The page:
Originally published on Wed December 19, 2012 2:37 pm
These days, just about everyone seems to be looking for more natural alternatives to what they eat and drink. So it's easy to see the appeal of traditional medicine. But as two recent cases from New York City highlight, just because a remedy is ancient or holistic doesn't necessarily mean it's safe.
Originally published on Wed December 19, 2012 6:57 am
What do Jesuit priests, gin and tonics, and ancient Chinese scrolls have in common? They all show up in our animated history of malaria.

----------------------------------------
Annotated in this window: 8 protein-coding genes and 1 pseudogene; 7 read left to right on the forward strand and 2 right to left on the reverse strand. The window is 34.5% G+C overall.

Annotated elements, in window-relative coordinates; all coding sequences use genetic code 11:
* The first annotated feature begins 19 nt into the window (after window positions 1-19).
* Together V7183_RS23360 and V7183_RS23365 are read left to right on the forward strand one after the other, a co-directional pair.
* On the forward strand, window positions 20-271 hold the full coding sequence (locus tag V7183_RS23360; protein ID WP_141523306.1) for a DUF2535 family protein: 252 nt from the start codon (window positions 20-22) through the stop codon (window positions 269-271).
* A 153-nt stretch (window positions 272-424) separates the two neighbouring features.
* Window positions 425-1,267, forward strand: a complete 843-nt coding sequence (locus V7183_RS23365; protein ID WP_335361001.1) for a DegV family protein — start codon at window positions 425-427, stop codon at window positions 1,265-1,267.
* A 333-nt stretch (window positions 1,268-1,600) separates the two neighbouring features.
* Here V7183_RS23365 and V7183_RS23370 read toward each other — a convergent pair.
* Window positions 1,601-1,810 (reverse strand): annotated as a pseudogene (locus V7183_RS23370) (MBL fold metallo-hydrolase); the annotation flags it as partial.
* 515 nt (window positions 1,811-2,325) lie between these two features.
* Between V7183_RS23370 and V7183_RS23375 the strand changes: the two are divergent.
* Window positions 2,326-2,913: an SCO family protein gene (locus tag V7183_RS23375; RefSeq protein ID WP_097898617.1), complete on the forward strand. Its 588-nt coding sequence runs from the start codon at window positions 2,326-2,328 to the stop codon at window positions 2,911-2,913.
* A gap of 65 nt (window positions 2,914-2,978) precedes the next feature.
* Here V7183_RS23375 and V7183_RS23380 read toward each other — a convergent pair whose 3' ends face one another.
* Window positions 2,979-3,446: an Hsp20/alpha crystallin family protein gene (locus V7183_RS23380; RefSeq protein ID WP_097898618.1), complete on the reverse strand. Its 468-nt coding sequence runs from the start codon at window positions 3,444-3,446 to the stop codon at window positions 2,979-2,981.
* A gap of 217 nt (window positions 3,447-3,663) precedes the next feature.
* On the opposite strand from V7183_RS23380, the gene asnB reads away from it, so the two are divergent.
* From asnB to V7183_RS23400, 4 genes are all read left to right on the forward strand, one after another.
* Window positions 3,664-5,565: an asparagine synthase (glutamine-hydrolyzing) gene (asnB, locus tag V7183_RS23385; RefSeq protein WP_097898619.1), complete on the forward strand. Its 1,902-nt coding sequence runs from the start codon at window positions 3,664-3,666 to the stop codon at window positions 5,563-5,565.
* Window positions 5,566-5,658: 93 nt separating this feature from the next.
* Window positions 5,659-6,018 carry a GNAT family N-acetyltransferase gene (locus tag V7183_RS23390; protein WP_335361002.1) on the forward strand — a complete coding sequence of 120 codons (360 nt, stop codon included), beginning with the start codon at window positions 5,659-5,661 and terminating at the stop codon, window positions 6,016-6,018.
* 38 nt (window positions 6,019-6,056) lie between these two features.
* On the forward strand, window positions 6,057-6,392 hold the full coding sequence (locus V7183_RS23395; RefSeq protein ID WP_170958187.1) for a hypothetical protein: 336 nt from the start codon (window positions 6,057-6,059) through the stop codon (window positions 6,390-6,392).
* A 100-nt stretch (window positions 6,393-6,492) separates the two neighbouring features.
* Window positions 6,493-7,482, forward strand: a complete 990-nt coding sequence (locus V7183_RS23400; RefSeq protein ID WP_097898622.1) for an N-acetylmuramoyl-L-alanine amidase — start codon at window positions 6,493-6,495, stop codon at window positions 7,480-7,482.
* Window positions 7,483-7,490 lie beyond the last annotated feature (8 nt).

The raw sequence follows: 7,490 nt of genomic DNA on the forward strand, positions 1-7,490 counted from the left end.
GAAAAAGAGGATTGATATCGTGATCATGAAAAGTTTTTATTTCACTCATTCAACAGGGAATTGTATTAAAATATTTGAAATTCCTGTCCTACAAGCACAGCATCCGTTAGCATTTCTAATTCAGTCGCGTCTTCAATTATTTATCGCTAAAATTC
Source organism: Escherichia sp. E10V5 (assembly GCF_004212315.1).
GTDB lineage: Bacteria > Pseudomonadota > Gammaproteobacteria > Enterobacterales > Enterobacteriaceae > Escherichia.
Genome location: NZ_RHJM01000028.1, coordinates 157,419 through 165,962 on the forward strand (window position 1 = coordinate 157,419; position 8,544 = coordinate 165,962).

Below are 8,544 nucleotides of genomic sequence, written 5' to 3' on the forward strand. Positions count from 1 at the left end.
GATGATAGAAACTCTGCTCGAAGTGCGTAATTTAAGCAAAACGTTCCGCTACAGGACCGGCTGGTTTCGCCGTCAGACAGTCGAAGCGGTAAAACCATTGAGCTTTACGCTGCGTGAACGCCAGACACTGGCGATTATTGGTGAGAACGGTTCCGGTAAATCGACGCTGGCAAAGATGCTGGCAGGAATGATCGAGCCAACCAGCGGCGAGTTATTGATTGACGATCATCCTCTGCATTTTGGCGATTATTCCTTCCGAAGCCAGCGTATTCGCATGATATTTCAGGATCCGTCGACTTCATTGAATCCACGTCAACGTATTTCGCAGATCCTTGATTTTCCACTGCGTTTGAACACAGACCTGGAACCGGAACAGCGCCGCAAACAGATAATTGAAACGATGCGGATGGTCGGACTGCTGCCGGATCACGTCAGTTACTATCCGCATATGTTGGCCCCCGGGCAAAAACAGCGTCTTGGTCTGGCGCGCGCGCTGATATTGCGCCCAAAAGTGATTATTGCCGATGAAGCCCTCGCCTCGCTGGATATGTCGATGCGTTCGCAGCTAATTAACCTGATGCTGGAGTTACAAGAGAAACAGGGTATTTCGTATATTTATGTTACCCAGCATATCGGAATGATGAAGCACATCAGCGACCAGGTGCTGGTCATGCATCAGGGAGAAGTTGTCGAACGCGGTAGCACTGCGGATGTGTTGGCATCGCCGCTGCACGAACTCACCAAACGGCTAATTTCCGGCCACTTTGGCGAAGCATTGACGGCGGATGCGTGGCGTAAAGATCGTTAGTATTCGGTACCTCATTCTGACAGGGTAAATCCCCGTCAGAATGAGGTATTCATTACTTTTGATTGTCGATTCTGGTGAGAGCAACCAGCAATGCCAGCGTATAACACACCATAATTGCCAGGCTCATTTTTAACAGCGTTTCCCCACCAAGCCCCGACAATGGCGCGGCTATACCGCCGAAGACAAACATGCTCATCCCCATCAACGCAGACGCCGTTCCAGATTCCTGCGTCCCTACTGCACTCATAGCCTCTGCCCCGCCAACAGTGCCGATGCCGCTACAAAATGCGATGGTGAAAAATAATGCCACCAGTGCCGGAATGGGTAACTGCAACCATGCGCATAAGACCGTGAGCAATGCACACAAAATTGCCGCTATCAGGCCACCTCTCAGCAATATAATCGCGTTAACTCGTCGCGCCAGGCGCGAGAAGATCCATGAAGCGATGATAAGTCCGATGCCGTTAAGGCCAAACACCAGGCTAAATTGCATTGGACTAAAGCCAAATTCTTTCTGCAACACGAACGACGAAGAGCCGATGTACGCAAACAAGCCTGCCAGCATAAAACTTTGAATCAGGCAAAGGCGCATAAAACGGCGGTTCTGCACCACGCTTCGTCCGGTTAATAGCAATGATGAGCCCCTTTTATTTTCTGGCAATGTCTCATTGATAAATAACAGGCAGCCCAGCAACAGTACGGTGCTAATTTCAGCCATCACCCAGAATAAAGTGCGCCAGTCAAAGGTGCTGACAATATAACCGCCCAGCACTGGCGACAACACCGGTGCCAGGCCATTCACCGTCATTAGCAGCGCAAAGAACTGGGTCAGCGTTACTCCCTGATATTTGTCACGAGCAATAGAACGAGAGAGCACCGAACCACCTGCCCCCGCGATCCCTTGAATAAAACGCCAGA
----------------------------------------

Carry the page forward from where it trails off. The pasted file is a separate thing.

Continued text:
It's a story of geopolitical struggles, traditional medicine, and above all, a war of escalation between scientists and a tiny parasite. Malaria has proved to be a wily foe: Every time we think we have it backed into a corner, it somehow escapes.
Nineteen-year-old Vesha Gilbertâ€™s toothache had become so unbearable, she ended up where no one wants to be: Sitting in a dentistâ€™s chair, cringing at the thought of having her decayed back molar pulled.
An old complaint about the safety of childhood vaccines is finding new life at the United Nations.
The U.N. Environment Program is considering a ban on thimerosal, a vaccine preservative that is widely used in developing countries. The program expects to make a decision sometime after a final meeting on the issue in January.